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An uncompromising modernist, a great chronicler of the American South, an inspiration and also an immovable obstacle for the generations of writers who followed: the Mississippi-born William Faulkner stands as one of the greatest, and one of the most problematic, figures in all of American literature.
He was a white man of his time and place who did not always rise above it; and yet his work also provides a burning account of the intersection of race, region, and remembrance, a probing analysis of a past that we have never yet put behind us.
These classes offer an initial approach to his enormous oeuvre. The first session, “How to Read a Faulkner Sentence,” shows how to make sense of his famously difficult style, with its long sentences, deep dives into consciousness and sudden switches from one moment in his characters’ lives to another. The second session, “Inventing Yoknapatawpha: The Town and the Families,” looks at the imaginary county in which he set almost all his work and will also consider the real-life models behind that work. Finally, “The Sound and the Fury and the Landscape of Memory” will examine his most famous novel in terms of recent debates about the difficult process of facing the past.
Class meets Mondays: October 5, 19 and November 2.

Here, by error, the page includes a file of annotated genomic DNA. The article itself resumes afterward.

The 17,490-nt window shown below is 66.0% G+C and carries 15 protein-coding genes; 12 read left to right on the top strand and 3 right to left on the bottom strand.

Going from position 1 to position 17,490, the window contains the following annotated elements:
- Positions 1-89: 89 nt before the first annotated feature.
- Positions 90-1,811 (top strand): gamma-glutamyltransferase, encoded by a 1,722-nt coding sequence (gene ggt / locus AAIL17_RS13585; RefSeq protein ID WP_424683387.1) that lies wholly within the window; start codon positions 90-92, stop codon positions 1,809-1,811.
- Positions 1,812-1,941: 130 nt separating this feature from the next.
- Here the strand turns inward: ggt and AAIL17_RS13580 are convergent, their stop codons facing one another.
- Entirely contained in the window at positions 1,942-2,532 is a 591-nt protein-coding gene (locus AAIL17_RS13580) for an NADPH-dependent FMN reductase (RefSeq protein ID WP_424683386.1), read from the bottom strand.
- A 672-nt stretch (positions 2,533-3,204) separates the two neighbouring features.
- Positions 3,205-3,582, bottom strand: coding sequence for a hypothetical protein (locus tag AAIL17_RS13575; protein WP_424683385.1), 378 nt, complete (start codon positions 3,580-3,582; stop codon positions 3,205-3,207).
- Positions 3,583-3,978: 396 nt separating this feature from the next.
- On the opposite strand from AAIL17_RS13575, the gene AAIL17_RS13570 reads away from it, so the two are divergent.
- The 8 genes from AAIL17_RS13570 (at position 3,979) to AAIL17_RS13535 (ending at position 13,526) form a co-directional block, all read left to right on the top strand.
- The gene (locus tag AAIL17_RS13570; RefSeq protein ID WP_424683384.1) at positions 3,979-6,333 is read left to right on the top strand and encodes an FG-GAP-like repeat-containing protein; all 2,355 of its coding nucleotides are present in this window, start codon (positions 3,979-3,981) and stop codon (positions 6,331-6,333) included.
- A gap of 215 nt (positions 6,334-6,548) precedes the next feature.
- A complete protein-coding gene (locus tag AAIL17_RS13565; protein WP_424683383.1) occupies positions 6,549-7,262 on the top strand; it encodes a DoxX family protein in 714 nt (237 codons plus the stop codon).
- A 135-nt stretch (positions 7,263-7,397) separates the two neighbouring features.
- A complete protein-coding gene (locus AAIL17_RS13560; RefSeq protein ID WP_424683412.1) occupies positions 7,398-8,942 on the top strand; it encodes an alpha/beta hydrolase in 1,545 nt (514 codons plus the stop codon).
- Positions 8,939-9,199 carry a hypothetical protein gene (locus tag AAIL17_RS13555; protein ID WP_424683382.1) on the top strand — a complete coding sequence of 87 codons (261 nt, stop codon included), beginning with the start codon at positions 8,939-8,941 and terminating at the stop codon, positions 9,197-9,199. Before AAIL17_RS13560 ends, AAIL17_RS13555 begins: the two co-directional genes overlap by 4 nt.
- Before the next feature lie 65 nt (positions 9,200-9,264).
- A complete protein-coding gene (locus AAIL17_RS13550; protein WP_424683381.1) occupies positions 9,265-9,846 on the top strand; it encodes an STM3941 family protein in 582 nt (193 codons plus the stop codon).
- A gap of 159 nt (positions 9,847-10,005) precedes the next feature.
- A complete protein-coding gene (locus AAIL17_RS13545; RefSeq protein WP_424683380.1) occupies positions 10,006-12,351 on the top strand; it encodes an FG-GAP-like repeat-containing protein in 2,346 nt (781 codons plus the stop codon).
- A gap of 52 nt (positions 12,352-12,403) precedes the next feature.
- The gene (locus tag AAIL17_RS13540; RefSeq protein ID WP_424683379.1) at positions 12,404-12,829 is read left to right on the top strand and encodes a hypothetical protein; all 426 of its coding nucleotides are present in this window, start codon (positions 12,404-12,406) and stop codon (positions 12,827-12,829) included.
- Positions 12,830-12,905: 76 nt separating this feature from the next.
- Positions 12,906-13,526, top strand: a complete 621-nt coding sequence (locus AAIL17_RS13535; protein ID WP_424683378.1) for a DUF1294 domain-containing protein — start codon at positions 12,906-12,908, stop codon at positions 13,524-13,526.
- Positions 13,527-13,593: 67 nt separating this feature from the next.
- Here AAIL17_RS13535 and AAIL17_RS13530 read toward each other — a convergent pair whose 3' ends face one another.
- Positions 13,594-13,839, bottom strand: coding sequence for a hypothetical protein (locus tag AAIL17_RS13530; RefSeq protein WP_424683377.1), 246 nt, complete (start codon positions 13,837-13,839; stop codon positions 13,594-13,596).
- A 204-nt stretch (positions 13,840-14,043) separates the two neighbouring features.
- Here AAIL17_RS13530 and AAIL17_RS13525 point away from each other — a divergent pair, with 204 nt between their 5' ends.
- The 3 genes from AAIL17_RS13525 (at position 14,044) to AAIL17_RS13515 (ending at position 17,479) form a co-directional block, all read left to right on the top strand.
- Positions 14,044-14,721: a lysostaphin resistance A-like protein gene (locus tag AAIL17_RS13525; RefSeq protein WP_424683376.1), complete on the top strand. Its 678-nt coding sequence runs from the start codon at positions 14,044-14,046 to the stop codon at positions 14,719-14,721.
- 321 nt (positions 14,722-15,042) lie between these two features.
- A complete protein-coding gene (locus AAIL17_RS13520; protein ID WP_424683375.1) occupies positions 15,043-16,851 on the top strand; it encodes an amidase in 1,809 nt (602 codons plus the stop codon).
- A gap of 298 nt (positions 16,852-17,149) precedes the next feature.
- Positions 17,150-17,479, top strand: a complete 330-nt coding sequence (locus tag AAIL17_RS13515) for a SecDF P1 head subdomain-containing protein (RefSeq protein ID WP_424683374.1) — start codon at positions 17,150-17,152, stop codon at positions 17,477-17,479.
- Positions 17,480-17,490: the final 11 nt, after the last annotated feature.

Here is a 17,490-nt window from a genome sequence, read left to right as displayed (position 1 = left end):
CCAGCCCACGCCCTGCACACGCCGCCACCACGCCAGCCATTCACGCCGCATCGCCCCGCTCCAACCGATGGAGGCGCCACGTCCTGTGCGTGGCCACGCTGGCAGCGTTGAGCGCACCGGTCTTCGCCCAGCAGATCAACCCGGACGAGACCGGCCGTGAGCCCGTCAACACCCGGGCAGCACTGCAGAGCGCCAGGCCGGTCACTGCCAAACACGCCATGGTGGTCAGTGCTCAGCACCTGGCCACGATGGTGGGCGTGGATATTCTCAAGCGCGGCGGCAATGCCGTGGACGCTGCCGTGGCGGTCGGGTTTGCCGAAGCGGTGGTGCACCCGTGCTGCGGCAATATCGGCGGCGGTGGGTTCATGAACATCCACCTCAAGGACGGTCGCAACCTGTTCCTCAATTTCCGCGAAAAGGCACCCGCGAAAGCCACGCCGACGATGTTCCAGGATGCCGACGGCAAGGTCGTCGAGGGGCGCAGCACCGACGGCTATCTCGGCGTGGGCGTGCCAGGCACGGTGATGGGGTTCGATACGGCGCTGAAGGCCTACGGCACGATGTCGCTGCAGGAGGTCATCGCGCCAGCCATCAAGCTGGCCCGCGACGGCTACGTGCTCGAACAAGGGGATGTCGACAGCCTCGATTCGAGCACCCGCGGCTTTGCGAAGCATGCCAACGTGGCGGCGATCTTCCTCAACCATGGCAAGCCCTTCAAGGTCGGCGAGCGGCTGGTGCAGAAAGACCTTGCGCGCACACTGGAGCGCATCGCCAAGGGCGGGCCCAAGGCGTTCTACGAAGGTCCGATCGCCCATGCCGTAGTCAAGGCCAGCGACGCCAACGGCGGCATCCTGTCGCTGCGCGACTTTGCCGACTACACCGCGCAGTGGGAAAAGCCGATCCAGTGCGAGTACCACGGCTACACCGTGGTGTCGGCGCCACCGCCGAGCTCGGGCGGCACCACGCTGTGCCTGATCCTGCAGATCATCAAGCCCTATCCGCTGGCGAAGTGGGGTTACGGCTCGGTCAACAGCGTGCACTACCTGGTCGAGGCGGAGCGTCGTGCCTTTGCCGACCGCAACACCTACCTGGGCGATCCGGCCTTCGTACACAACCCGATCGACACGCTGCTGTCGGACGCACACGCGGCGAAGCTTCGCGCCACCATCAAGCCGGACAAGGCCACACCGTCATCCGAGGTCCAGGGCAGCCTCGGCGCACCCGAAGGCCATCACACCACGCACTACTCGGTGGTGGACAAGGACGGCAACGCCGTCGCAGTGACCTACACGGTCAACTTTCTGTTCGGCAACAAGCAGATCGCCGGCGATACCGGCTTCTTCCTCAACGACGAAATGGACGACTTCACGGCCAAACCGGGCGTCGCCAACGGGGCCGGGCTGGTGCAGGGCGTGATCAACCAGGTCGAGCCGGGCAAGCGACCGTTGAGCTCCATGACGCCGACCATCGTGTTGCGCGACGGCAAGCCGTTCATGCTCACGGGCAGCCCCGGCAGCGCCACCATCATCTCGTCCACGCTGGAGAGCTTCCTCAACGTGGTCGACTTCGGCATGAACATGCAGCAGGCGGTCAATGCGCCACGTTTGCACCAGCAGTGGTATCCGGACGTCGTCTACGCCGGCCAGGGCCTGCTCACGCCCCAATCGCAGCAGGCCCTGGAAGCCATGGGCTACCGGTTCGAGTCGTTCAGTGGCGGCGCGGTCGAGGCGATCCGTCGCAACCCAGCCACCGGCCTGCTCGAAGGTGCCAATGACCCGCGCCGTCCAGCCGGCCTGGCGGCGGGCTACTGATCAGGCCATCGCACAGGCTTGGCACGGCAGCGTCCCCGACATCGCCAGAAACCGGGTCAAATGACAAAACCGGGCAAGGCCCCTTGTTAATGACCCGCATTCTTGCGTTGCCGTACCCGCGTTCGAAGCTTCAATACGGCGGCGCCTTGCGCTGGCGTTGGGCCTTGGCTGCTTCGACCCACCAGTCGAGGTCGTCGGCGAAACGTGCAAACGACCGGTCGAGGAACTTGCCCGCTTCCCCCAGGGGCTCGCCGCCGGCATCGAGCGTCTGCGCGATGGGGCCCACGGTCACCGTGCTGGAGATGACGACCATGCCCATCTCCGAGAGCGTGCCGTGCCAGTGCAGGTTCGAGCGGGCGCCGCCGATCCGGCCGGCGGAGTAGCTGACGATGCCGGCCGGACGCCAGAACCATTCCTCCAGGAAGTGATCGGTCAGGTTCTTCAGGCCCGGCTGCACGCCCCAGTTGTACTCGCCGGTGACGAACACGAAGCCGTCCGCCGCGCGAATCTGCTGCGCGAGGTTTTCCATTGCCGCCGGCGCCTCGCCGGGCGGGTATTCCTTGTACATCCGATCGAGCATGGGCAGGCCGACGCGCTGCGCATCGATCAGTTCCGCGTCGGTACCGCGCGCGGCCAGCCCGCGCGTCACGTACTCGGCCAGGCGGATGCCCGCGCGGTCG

Students must read “Barn Burning,” “A Rose for Emily,” “Dry September” and “That Evening Sun” in Faulkner’s Collected Stories for the second session; The Sound and the Fury for the third. Gorra’s The Saddest Words: William Faulkner’s Civil War can be purchased from bookshop.org.
Programs taking place online:An access link will be emailed to you after purchase.
Programs taking place in our NYC facilities:Please read our safety guidelines before visiting our building.
Programs taking place online and in our NYC facilities:Please select which experience you wish to participate in when registering. Online participants will be emailed an access link after purchase. In-person participants should read our safety guidelines before attending the program.
Michael Gorra is the Mary Augusta Jordan Professor of English Language and Literature at Smith College and the editor of the Norton Critical Editions of As I Lay Dying and The Sound and the Fury. His Portrait of Novel: Henry James and the Making of an American Masterpiece was a finalist for the Pulitzer Prize. His new book is The Saddest Words: William Faulkner’s Civil War, “a momentous and thrilling book,” writes John Banville.
Reading Faulkner with Michael Gorra